Yesterday was the inauguration of the 44th President of the United States. It was momentous, it was fascinating, and it was historical. You don’t have to agree with positions or political parties to recognize those facts. I’m not interested in discussing politics, or affiliations, but I am interested in discussing the uses of New Media and technology in the world of government and politics. It’s no secret that this election cycle saw more use of the Internet and new media for fundraising, campaign ads, and mobilization of grass roots efforts on both sides. I’m curious to see whether this continues. Yesterday was a changing of the guard, and I hope that those changes are toward innovation and communication.
It was also the technological gate being thrown open to the public with the relaunching of the White House’s official site design, including an official Blog and the Briefing Room. The Briefing Room appears to be the collective place for all White House generated New/Social media, including the Blog, videos, press releases, photos, the Weekly Video Address, and even executive orders and proclamations. The site itself seems more logically organized and accessible than it has been in the past, so that’s certainly a step in the right direction.
As the first blog post on the new site, Macon Phillips, Director of New Media for the White House, outlined the intended uses for the site and blog, not least important of which are Communication and Participation. I’m curious to see just how effective this proves to be. Under the heading of “Participation” he states that:
One significant addition to WhiteHouse.gov reflects a campaign promise from the President: we will publish all non-emergency legislation to the website for five days, and allow the public to review and comment before the President signs it.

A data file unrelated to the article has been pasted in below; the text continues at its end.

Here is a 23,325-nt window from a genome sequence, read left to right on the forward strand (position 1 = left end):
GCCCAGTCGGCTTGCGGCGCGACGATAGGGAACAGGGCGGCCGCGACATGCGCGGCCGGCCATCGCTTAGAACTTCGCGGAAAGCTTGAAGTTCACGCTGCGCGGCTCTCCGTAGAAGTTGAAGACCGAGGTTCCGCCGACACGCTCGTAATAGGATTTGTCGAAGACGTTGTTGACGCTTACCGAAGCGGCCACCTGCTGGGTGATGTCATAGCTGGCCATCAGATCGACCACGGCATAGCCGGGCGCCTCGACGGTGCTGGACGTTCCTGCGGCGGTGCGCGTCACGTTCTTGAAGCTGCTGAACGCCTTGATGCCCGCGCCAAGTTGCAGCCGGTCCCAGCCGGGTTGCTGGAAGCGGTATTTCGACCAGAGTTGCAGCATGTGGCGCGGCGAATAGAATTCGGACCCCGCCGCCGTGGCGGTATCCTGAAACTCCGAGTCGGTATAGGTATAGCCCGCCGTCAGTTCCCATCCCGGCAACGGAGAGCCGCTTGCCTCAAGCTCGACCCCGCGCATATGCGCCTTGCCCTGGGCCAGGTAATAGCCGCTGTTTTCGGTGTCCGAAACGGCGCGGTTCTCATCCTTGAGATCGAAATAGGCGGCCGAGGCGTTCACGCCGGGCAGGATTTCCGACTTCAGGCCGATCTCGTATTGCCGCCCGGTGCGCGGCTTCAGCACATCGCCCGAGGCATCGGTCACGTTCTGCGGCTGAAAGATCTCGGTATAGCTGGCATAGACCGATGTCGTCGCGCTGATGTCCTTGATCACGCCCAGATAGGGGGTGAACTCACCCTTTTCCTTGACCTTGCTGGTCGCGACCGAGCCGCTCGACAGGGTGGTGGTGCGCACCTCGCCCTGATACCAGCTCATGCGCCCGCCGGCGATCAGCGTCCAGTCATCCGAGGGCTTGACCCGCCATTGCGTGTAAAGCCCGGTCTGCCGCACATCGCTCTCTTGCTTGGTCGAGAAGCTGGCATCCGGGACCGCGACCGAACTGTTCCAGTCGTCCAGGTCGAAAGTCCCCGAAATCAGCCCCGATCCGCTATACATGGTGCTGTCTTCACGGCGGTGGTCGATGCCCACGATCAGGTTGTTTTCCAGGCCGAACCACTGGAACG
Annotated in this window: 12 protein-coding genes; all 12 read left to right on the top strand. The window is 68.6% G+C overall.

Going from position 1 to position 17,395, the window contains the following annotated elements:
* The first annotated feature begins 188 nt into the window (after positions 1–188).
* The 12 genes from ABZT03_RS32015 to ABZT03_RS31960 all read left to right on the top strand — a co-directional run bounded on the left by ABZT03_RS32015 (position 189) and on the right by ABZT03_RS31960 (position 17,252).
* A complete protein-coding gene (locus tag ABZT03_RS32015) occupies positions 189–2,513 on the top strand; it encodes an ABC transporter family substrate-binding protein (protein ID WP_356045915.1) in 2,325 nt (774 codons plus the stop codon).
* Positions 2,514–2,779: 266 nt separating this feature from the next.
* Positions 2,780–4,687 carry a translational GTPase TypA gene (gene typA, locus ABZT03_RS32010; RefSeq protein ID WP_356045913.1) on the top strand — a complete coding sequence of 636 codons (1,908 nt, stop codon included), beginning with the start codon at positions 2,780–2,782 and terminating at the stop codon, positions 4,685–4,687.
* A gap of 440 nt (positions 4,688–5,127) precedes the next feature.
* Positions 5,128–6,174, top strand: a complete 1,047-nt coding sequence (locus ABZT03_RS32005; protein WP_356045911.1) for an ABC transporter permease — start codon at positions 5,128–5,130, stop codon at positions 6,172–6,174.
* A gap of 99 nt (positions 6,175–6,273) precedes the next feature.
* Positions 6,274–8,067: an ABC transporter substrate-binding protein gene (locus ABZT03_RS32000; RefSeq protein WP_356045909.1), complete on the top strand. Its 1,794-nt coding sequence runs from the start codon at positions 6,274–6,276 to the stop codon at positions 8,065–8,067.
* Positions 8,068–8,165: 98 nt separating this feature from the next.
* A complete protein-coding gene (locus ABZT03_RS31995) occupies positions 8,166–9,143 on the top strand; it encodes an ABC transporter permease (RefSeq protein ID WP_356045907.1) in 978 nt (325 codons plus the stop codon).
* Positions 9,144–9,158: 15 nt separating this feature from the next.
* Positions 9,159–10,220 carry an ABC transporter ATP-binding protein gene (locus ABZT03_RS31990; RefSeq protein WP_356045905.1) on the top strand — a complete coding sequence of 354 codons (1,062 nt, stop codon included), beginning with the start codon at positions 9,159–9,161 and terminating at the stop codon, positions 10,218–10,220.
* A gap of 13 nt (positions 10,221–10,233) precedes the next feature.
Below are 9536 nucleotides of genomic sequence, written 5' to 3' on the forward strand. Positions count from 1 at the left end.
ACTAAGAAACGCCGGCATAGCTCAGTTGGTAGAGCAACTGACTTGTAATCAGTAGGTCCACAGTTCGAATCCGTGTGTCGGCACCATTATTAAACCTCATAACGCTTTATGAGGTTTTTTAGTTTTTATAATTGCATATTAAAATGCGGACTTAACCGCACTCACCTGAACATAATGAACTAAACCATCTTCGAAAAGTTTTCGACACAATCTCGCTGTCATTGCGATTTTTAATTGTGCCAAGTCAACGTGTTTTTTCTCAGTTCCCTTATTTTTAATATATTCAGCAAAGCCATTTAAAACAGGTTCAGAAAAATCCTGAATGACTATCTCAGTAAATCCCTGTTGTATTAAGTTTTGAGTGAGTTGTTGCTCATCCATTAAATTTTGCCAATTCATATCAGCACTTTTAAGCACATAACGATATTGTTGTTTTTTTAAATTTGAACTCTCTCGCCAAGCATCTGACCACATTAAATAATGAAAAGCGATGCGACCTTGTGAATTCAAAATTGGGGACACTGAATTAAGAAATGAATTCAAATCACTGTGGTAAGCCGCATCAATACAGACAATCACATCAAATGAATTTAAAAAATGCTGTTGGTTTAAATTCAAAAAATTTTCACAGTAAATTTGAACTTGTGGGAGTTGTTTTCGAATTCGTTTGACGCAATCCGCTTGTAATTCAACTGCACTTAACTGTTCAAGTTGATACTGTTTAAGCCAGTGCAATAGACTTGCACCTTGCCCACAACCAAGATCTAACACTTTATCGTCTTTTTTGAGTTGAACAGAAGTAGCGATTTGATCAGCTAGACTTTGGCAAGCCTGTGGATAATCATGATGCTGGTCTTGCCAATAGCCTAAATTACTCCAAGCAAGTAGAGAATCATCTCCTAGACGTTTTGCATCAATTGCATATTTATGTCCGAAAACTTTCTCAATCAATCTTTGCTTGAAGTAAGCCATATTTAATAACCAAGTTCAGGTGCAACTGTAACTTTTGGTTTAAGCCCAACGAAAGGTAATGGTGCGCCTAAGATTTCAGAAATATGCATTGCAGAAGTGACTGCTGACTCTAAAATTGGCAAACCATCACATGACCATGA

I am excited about this opportunity, but I invite you to remember that just because comments are welcome and encouraged, it doesn’t mean that they will necessarily be considered. Perhaps that’s left over cynicism, and I hope I’m wrong, because if this administration makes the concerted effort to appeal to people on a personal, connected level and it turns out to be only a facade and lip service, then they have a long, long way to fall already. It’s easy to disappoint the public when your approval ratings are the lowest in history and those numbers don’t necessarily change much, but when you advocate change and hope and involvement and you have the photo negative equivalent in the public approval ratings of your predecessor, you have a lot of room to screw up, and people’s hopes crashing echo louder and longer than any one of those marching bands that participated in yesterday’s parade.
I’m encouraged by the fact that the White House has a Director of New Media. I hope he is able to convey the importance of community and social psychology to those individuals who are manning the various platforms. I hope those individuals in charge listen. I think it’s a sign of times and attitudes changing that Macon Phillips’ position even exists.
I’ve compiled a list of some governmental agencies and individuals you can find on Twitter now, including @thewhitehouse, and how they seem to be engaging the public. Look for that either later today or tomorrow. What do you think about this change? Take a gander at the blog and let me know your thoughts. Will you utilize these new features? What might stop you from participating in that way?